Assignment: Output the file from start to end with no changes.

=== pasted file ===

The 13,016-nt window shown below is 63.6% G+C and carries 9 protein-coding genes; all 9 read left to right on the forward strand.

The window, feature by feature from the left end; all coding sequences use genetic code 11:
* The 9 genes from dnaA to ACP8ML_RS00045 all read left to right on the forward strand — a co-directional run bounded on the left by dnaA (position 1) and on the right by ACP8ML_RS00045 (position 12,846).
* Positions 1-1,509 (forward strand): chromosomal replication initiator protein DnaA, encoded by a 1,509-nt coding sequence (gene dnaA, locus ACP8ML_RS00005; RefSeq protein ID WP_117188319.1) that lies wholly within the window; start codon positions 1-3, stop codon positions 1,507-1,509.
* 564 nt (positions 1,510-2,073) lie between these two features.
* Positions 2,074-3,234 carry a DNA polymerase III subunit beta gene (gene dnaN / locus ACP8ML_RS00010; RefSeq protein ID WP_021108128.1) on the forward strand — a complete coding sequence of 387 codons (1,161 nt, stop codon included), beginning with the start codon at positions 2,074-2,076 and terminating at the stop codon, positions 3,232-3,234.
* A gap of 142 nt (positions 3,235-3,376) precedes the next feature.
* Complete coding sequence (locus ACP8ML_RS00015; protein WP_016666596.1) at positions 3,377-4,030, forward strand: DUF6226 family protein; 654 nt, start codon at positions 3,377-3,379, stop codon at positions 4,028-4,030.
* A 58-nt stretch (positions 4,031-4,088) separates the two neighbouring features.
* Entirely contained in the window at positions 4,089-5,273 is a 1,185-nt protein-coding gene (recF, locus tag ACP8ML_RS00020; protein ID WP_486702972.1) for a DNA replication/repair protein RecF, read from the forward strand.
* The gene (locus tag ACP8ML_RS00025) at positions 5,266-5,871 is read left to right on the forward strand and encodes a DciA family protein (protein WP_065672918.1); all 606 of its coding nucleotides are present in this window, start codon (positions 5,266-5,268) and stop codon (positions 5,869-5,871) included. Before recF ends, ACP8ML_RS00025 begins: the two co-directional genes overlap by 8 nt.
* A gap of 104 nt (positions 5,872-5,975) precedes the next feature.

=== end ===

The 13,016-nt window shown below is 63.6% G+C and carries 9 protein-coding genes; all 9 read left to right on the forward strand.

The window, feature by feature from the left end; all coding sequences use genetic code 11:
* The 9 genes from dnaA to ACP8ML_RS00045 all read left to right on the forward strand — a co-directional run bounded on the left by dnaA (position 1) and on the right by ACP8ML_RS00045 (position 12,846).
* Positions 1-1,509 (forward strand): chromosomal replication initiator protein DnaA, encoded by a 1,509-nt coding sequence (gene dnaA, locus ACP8ML_RS00005; RefSeq protein ID WP_117188319.1) that lies wholly within the window; start codon positions 1-3, stop codon positions 1,507-1,509.
* 564 nt (positions 1,510-2,073) lie between these two features.
* Positions 2,074-3,234 carry a DNA polymerase III subunit beta gene (gene dnaN / locus ACP8ML_RS00010; RefSeq protein ID WP_021108128.1) on the forward strand — a complete coding sequence of 387 codons (1,161 nt, stop codon included), beginning with the start codon at positions 2,074-2,076 and terminating at the stop codon, positions 3,232-3,234.
* A gap of 142 nt (positions 3,235-3,376) precedes the next feature.
* Complete coding sequence (locus ACP8ML_RS00015; protein WP_016666596.1) at positions 3,377-4,030, forward strand: DUF6226 family protein; 654 nt, start codon at positions 3,377-3,379, stop codon at positions 4,028-4,030.
* A 58-nt stretch (positions 4,031-4,088) separates the two neighbouring features.
* Entirely contained in the window at positions 4,089-5,273 is a 1,185-nt protein-coding gene (recF, locus tag ACP8ML_RS00020; protein ID WP_486702972.1) for a DNA replication/repair protein RecF, read from the forward strand.
* The gene (locus tag ACP8ML_RS00025) at positions 5,266-5,871 is read left to right on the forward strand and encodes a DciA family protein (protein WP_065672918.1); all 606 of its coding nucleotides are present in this window, start codon (positions 5,266-5,268) and stop codon (positions 5,869-5,871) included. Before recF ends, ACP8ML_RS00025 begins: the two co-directional genes overlap by 8 nt.
* A gap of 104 nt (positions 5,872-5,975) precedes the next feature.